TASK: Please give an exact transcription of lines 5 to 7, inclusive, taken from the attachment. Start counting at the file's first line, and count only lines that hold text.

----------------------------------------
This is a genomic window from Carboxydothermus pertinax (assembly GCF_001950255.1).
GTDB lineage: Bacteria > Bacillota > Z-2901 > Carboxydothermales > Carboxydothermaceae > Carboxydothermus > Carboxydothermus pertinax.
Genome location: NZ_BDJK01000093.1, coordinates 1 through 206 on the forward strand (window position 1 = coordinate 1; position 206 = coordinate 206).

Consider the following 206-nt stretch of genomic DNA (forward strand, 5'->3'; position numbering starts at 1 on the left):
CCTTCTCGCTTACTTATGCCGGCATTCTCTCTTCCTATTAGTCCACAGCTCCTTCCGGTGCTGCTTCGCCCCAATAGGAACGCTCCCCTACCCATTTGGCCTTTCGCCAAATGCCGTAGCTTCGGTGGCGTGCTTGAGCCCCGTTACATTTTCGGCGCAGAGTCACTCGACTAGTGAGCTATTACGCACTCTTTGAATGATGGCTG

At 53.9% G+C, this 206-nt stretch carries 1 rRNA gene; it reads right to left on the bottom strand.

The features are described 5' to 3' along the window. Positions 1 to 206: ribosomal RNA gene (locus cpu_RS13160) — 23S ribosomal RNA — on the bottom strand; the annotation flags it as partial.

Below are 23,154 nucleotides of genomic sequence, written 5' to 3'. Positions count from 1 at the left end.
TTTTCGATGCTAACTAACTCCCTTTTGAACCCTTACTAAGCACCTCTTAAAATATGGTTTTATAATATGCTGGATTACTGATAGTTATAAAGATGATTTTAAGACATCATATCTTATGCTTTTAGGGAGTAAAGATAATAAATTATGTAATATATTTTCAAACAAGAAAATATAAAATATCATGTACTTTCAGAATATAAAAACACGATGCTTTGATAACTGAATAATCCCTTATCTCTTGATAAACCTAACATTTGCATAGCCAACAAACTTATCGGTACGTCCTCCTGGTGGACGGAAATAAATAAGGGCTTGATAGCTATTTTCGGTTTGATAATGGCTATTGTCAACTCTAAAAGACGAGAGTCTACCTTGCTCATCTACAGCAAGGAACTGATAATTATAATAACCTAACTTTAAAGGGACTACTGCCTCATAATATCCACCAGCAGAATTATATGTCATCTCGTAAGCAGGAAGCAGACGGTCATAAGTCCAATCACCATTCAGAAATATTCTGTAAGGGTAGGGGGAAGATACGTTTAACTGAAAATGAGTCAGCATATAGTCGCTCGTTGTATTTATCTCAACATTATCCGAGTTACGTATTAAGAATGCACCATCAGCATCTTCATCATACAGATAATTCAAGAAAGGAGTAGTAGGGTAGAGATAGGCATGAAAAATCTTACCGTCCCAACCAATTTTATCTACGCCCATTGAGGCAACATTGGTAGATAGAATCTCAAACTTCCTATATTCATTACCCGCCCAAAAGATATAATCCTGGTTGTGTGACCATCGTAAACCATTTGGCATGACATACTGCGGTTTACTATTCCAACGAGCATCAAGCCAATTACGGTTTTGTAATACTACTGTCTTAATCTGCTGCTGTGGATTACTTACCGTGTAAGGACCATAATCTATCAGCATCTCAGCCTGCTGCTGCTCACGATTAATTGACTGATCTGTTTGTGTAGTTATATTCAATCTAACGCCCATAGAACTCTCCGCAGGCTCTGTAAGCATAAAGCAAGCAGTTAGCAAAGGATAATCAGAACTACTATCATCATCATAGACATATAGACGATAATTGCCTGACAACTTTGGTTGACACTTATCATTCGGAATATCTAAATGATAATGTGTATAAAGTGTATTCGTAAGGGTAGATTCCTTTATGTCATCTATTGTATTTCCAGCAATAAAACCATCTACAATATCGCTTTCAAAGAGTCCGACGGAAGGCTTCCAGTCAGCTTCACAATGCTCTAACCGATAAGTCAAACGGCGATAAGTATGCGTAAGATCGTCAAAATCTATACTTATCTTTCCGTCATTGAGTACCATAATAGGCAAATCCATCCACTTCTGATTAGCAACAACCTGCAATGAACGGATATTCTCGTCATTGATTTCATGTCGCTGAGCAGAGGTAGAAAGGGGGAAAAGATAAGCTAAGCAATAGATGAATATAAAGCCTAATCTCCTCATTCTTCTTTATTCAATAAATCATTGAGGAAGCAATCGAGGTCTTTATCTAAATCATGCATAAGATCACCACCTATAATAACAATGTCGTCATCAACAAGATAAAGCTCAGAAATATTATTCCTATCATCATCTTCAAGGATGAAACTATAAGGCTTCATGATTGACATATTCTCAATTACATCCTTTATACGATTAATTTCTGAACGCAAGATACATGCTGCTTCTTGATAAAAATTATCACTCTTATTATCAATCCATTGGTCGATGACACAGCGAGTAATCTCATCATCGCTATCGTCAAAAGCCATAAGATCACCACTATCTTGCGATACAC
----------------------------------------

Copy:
CCTTCTCGCTTACTTATGCCGGCATTCTCTCTTCCTATTAGTCCACAGCTCCTTCCGGTGCTGCTTCGCCCCAATAGGAACGCTCCCCTACCCATTTGGCCTTTCGCCAAATGCCGTAGCTTCGGTGGCGTGCTTGAGCCCCGTTACATTTTCGGCGCAGAGTCACTCGACTAGTGAGCTATTACGCACTCTTTGAATGATGGCTG

At 53.9% G+C, this 206-nt stretch carries 1 rRNA gene; it reads right to left on the bottom strand.

The features are described 5' to 3' along the window. Positions 1 to 206: ribosomal RNA gene (locus cpu_RS13160) — 23S ribosomal RNA — on the bottom strand; the annotation flags it as partial.